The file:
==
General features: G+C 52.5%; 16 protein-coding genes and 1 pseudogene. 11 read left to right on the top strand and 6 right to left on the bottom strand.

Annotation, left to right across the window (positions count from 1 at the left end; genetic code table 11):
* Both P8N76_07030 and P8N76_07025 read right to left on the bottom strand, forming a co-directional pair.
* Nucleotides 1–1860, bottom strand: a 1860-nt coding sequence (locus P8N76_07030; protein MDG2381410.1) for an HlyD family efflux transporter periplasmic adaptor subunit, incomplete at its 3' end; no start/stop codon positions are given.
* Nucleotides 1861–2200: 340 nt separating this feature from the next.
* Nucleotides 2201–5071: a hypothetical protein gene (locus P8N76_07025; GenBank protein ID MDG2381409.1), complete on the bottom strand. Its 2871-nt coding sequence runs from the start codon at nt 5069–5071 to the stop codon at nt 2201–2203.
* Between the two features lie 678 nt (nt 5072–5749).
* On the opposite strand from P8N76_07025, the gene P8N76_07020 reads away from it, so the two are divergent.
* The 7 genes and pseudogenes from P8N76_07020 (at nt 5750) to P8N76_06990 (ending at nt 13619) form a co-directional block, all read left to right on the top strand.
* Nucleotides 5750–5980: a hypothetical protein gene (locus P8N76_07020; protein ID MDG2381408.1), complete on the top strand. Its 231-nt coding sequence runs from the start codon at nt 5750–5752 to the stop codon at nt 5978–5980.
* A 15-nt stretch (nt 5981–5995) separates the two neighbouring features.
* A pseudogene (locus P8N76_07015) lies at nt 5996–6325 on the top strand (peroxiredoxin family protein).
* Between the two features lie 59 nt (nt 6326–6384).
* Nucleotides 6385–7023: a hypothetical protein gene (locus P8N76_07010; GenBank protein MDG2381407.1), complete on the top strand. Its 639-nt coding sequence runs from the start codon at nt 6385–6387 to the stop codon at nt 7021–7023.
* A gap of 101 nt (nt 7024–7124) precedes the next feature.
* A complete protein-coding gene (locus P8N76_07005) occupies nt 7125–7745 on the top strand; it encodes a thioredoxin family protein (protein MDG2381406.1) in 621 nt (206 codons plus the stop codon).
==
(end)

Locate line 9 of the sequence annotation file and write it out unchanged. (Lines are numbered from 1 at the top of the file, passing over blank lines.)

* The 7 genes and pseudogenes from P8N76_07020 (at nt 5750) to P8N76_06990 (ending at nt 13619) form a co-directional block, all read left to right on the top strand.